By Ray Pride Pride@moviecitynews.com

Bela Tarr

“I’m not a teacher. I believe there are no rules. Everyone has to find their own way. In the 21st century, you can make a movie with an iPhone or other devices. There are really no rules. You have to liberate students. That’s my role. To see that people are free and powerful. That they are brave enough. I want to remind them that life is hard. I want to show them that they can’t be provincial They shouldn’t just think about their homeland or their own monolithic culture. The world is so big. Our students come from Japan, Korea, Singapore, India, Argentina, Columbia, Mexico, the U.S., all corners of the world. When they are working together they learn from each other. We don’t have teachers. I just invite some interesting directors. In the last semester, I invited Pedro Costa and Carlos Reygadas. Victor Erice has visited us. I was working with them. If you are a young filmmaker and have the chance to work or meet with these people, it’s wonderful. For example, Carlos is from Mexico. He has a completely different vision from other filmmakers. We wanted to talk about human beings and respecting life. My role is to be a liberator and some of the students are doing very interesting stuff. Making films nowadays can be very cheap. In Sarajevo, we didn’t have very much money. Sometimes we were shooting with an iPhone. It was low budget/high energy. I like life, it brings me joy. When I’m shooting it also helps. You have to wait patiently until you see a take that works. Then it’s really done, it’s happened. Filmmaking is like hunting. You have to wait and wait until the situation really transmits life and it’s there. If you’re lucky you can get it into the can, take it to the lab, and watch it, and it’s okay.”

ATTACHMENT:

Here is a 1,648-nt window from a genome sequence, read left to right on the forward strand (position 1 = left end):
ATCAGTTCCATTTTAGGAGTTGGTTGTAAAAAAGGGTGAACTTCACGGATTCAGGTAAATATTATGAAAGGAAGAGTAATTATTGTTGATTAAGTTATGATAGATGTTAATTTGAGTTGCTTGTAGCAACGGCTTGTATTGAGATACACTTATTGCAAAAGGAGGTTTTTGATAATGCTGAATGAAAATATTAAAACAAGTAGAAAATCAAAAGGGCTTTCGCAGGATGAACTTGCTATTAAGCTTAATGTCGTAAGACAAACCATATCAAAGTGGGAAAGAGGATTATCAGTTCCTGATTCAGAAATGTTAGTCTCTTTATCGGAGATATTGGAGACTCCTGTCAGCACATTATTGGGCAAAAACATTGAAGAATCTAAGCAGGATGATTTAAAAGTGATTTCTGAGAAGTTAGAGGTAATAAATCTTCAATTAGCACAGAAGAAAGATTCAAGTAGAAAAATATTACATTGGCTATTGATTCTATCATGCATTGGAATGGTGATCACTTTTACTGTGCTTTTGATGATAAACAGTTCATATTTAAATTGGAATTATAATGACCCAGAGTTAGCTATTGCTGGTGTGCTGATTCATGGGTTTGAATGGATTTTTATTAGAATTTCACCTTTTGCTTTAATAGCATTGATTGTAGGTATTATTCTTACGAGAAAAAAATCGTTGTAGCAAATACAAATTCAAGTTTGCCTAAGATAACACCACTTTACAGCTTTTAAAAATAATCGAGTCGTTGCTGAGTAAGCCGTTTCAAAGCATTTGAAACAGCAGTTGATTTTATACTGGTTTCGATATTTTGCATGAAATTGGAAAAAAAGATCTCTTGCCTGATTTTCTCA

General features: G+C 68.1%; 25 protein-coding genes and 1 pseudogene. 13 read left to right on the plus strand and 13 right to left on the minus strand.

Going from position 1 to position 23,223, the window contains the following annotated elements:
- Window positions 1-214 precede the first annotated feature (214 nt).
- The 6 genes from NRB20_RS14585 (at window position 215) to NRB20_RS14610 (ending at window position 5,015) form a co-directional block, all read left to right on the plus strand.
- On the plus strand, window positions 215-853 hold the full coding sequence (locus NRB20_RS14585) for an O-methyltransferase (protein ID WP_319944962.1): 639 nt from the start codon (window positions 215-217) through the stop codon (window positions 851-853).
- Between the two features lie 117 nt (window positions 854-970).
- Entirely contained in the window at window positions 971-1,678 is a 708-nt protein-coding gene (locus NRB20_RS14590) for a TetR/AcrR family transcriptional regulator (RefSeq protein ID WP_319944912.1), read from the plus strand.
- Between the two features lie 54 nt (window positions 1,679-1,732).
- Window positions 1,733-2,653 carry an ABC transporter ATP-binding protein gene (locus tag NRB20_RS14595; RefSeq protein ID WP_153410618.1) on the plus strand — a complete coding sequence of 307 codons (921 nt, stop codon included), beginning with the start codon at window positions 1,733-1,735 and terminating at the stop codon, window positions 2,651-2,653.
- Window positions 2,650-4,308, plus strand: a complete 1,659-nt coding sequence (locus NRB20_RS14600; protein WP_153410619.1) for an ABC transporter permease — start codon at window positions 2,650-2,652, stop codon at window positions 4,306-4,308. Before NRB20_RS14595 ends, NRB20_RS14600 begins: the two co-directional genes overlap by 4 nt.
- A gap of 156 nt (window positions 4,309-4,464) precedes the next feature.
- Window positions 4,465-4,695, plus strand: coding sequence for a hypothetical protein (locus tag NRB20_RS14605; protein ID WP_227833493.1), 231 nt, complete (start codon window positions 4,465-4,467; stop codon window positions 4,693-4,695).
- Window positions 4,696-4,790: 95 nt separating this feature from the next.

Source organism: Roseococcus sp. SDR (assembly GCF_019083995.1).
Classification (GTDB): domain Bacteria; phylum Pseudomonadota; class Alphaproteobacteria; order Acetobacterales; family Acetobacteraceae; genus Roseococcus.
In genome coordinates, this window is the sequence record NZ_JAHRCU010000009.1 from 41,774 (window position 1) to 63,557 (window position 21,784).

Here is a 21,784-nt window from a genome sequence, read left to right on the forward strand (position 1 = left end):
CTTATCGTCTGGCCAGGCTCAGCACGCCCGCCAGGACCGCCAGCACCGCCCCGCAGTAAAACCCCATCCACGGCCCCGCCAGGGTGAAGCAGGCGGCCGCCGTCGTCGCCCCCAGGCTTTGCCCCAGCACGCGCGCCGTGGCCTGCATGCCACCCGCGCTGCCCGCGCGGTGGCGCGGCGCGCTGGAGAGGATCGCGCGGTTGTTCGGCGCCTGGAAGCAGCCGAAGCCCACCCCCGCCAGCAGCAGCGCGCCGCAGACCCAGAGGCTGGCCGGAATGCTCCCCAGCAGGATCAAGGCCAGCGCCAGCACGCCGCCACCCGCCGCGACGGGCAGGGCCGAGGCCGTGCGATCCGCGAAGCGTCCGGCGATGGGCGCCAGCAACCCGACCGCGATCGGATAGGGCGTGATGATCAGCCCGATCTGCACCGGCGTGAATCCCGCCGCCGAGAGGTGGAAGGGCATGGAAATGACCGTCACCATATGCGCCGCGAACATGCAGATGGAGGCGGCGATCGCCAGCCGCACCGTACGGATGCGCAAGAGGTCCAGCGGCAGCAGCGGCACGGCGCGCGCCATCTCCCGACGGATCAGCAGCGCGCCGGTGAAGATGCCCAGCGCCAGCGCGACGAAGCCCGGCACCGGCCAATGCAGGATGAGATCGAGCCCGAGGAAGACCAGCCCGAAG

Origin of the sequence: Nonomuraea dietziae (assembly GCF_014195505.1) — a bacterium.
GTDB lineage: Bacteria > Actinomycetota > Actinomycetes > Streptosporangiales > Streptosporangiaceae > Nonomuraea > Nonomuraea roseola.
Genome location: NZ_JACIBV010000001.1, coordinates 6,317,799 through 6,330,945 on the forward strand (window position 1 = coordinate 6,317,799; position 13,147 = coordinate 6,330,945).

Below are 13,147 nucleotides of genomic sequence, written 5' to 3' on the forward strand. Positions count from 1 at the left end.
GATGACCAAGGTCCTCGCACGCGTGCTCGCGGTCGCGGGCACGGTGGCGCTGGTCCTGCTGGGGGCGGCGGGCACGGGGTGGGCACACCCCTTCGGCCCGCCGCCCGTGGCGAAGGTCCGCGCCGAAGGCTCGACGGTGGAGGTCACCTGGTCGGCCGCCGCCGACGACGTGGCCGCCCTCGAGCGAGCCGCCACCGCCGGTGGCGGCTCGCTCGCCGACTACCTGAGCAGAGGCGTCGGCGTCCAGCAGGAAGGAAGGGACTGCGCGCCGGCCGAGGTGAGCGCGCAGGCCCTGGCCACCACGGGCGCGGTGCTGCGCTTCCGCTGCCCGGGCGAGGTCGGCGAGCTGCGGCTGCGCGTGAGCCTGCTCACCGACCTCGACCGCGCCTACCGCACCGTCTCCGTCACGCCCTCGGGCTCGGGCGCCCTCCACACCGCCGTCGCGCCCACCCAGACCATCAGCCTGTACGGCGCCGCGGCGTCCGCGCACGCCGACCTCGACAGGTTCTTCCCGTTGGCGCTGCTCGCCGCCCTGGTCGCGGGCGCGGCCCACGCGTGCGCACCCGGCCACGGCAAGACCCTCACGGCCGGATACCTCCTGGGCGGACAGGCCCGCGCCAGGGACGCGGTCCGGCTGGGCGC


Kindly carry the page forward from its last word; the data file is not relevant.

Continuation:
~ Bela Tarr

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“Because of my relative candor on Twitter regarding why I quit my day job, my DMs have overflowed with similar stories from colleagues around the globe. These peeks behind the curtains of film festivals, venues, distributors and funding bodies weren’t pretty. Certain dismal patterns recurred (and resonated): Boards who don’t engage with or even understand their organization’s artistic mission and are insensitive to the diverse neighborhood in which their organization’s venue is located; incompetent founders and/or presidents who create only obstacles, never solutions; unduly empowered, Trumpian bean counters who chip away at the taste and experiences that make organizations’ cultural offerings special; expensive PR teams that don’t bring to the table a bare-minimum familiarity with the rich subcultural art form they’re half-heartedly peddling as “product”; nonprofit arts organizations for whom art now ranks as a distant-second goal behind profit.”
~ Eric Allen Hatch

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~ Anthony Bourdain